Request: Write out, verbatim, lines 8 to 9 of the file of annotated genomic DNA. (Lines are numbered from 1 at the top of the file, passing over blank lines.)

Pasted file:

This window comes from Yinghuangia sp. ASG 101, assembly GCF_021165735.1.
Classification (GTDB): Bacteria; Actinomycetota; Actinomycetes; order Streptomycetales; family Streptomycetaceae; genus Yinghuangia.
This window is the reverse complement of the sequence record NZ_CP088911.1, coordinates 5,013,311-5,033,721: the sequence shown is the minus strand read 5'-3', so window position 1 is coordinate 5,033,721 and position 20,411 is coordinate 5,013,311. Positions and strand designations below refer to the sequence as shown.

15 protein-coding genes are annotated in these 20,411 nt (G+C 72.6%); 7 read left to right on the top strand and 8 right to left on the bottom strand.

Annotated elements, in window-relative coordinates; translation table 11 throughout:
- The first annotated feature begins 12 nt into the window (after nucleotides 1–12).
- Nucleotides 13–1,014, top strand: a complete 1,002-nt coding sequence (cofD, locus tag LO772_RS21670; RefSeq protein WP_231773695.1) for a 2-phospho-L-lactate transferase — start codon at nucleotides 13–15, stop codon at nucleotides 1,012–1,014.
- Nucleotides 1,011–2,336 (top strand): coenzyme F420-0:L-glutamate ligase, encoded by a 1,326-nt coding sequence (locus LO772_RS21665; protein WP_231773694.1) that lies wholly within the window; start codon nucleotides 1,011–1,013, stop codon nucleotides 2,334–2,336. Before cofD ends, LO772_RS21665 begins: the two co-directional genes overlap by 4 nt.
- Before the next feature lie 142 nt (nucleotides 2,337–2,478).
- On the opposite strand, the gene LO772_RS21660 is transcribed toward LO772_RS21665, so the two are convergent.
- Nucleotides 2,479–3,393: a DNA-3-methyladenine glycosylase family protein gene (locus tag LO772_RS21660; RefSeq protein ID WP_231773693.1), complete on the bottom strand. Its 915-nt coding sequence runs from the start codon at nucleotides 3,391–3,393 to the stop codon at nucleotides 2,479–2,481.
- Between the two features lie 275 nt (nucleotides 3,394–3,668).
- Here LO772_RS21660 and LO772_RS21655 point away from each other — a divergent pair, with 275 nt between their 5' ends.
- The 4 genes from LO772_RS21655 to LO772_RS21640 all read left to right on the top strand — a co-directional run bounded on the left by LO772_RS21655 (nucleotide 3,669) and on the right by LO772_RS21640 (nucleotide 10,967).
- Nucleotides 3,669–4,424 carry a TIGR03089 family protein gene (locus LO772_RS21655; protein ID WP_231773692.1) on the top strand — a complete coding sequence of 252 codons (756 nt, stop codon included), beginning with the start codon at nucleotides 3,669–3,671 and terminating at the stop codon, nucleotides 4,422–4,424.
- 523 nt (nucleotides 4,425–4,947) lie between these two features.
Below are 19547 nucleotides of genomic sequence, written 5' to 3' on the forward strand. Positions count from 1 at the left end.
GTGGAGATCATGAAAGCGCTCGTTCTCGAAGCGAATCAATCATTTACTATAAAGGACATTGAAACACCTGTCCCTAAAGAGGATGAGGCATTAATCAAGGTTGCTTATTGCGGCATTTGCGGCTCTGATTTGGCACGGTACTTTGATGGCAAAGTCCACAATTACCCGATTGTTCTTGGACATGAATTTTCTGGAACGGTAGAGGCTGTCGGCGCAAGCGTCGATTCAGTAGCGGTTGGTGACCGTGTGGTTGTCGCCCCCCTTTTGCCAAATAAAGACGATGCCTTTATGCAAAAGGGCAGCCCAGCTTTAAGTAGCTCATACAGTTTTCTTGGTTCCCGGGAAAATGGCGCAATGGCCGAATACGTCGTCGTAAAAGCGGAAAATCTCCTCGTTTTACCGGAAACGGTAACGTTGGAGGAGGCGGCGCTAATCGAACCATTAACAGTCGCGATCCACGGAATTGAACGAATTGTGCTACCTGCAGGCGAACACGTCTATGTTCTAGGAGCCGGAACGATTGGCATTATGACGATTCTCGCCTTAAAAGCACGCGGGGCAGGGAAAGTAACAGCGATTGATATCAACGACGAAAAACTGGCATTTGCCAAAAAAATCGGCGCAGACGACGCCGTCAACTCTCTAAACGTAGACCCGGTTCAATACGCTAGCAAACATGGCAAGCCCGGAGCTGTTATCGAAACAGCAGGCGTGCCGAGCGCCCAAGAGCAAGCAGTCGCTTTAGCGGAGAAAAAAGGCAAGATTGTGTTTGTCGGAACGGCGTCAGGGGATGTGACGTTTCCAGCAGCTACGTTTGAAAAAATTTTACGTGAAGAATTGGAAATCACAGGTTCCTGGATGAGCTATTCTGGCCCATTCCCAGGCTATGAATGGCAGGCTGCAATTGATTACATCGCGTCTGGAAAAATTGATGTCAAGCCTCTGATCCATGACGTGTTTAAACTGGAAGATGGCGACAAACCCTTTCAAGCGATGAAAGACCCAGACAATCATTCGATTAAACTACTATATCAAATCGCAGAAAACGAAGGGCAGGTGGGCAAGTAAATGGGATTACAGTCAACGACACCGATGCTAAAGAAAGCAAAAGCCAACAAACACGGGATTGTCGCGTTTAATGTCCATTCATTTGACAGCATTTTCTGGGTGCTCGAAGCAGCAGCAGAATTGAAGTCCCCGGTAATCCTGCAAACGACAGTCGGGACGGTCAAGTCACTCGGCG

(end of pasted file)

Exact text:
- Nucleotides 1,011–2,336 (top strand): coenzyme F420-0:L-glutamate ligase, encoded by a 1,326-nt coding sequence (locus LO772_RS21665; protein WP_231773694.1) that lies wholly within the window; start codon nucleotides 1,011–1,013, stop codon nucleotides 2,334–2,336. Before cofD ends, LO772_RS21665 begins: the two co-directional genes overlap by 4 nt.
- Before the next feature lie 142 nt (nucleotides 2,337–2,478).